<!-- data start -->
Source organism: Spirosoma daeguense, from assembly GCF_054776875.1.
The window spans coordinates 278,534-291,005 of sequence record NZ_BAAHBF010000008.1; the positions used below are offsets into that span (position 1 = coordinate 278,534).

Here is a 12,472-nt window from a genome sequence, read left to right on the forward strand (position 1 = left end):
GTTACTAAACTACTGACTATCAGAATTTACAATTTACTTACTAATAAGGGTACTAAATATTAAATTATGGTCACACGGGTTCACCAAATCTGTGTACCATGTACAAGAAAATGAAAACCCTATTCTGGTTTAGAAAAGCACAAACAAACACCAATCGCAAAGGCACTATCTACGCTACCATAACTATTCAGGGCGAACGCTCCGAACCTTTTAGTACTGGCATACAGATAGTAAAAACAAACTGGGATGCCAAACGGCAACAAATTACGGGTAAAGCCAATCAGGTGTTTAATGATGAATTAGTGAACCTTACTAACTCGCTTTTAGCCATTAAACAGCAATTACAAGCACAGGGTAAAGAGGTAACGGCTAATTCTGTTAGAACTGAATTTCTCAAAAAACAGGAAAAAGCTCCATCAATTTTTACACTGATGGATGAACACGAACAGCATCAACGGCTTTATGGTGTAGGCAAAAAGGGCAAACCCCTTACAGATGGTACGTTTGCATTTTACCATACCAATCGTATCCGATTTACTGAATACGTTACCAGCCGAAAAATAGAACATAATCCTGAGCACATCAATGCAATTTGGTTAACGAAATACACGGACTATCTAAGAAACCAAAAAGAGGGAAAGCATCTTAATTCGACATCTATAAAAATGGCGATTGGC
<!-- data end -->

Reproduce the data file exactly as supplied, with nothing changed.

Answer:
Source organism: Spirosoma daeguense, from assembly GCF_054776875.1.
The window spans coordinates 278,534-291,005 of sequence record NZ_BAAHBF010000008.1; the positions used below are offsets into that span (position 1 = coordinate 278,534).

Here is a 12,472-nt window from a genome sequence, read left to right on the forward strand (position 1 = left end):
GTTACTAAACTACTGACTATCAGAATTTACAATTTACTTACTAATAAGGGTACTAAATATTAAATTATGGTCACACGGGTTCACCAAATCTGTGTACCATGTACAAGAAAATGAAAACCCTATTCTGGTTTAGAAAAGCACAAACAAACACCAATCGCAAAGGCACTATCTACGCTACCATAACTATTCAGGGCGAACGCTCCGAACCTTTTAGTACTGGCATACAGATAGTAAAAACAAACTGGGATGCCAAACGGCAACAAATTACGGGTAAAGCCAATCAGGTGTTTAATGATGAATTAGTGAACCTTACTAACTCGCTTTTAGCCATTAAACAGCAATTACAAGCACAGGGTAAAGAGGTAACGGCTAATTCTGTTAGAACTGAATTTCTCAAAAAACAGGAAAAAGCTCCATCAATTTTTACACTGATGGATGAACACGAACAGCATCAACGGCTTTATGGTGTAGGCAAAAAGGGCAAACCCCTTACAGATGGTACGTTTGCATTTTACCATACCAATCGTATCCGATTTACTGAATACGTTACCAGCCGAAAAATAGAACATAATCCTGAGCACATCAATGCAATTTGGTTAACGAAATACACGGACTATCTAAGAAACCAAAAAGAGGGAAAGCATCTTAATTCGACATCTATAAAAATGGCGATTGGC